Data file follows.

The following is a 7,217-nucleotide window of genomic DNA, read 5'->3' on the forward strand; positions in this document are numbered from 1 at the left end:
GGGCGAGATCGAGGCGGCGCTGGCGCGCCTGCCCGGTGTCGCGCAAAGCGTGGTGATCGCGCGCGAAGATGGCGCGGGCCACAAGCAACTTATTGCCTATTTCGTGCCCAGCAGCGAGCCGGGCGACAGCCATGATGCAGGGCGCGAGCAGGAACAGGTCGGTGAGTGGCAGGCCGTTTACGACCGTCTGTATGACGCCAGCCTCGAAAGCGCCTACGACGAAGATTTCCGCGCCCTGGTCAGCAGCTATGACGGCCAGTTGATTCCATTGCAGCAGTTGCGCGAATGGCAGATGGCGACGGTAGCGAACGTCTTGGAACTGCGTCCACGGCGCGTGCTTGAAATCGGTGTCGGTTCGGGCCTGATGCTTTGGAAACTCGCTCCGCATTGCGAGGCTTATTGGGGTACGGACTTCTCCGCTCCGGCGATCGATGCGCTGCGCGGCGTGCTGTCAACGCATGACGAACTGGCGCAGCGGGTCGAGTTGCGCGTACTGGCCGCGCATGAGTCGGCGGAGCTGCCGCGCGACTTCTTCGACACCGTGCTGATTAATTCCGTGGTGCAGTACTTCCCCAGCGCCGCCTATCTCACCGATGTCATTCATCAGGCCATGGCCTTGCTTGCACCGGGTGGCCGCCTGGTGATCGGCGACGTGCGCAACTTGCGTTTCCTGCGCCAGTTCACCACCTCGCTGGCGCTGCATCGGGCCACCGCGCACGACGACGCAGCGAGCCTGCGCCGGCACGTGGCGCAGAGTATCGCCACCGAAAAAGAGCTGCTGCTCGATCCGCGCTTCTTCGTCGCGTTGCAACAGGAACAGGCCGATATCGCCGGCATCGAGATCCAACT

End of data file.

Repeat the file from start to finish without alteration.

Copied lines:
The following is a 7,217-nucleotide window of genomic DNA, read 5'->3' on the forward strand; positions in this document are numbered from 1 at the left end:
GGGCGAGATCGAGGCGGCGCTGGCGCGCCTGCCCGGTGTCGCGCAAAGCGTGGTGATCGCGCGCGAAGATGGCGCGGGCCACAAGCAACTTATTGCCTATTTCGTGCCCAGCAGCGAGCCGGGCGACAGCCATGATGCAGGGCGCGAGCAGGAACAGGTCGGTGAGTGGCAGGCCGTTTACGACCGTCTGTATGACGCCAGCCTCGAAAGCGCCTACGACGAAGATTTCCGCGCCCTGGTCAGCAGCTATGACGGCCAGTTGATTCCATTGCAGCAGTTGCGCGAATGGCAGATGGCGACGGTAGCGAACGTCTTGGAACTGCGTCCACGGCGCGTGCTTGAAATCGGTGTCGGTTCGGGCCTGATGCTTTGGAAACTCGCTCCGCATTGCGAGGCTTATTGGGGTACGGACTTCTCCGCTCCGGCGATCGATGCGCTGCGCGGCGTGCTGTCAACGCATGACGAACTGGCGCAGCGGGTCGAGTTGCGCGTACTGGCCGCGCATGAGTCGGCGGAGCTGCCGCGCGACTTCTTCGACACCGTGCTGATTAATTCCGTGGTGCAGTACTTCCCCAGCGCCGCCTATCTCACCGATGTCATTCATCAGGCCATGGCCTTGCTTGCACCGGGTGGCCGCCTGGTGATCGGCGACGTGCGCAACTTGCGTTTCCTGCGCCAGTTCACCACCTCGCTGGCGCTGCATCGGGCCACCGCGCACGACGACGCAGCGAGCCTGCGCCGGCACGTGGCGCAGAGTATCGCCACCGAAAAAGAGCTGCTGCTCGATCCGCGCTTCTTCGTCGCGTTGCAACAGGAACAGGCCGATATCGCCGGCATCGAGATCCAACT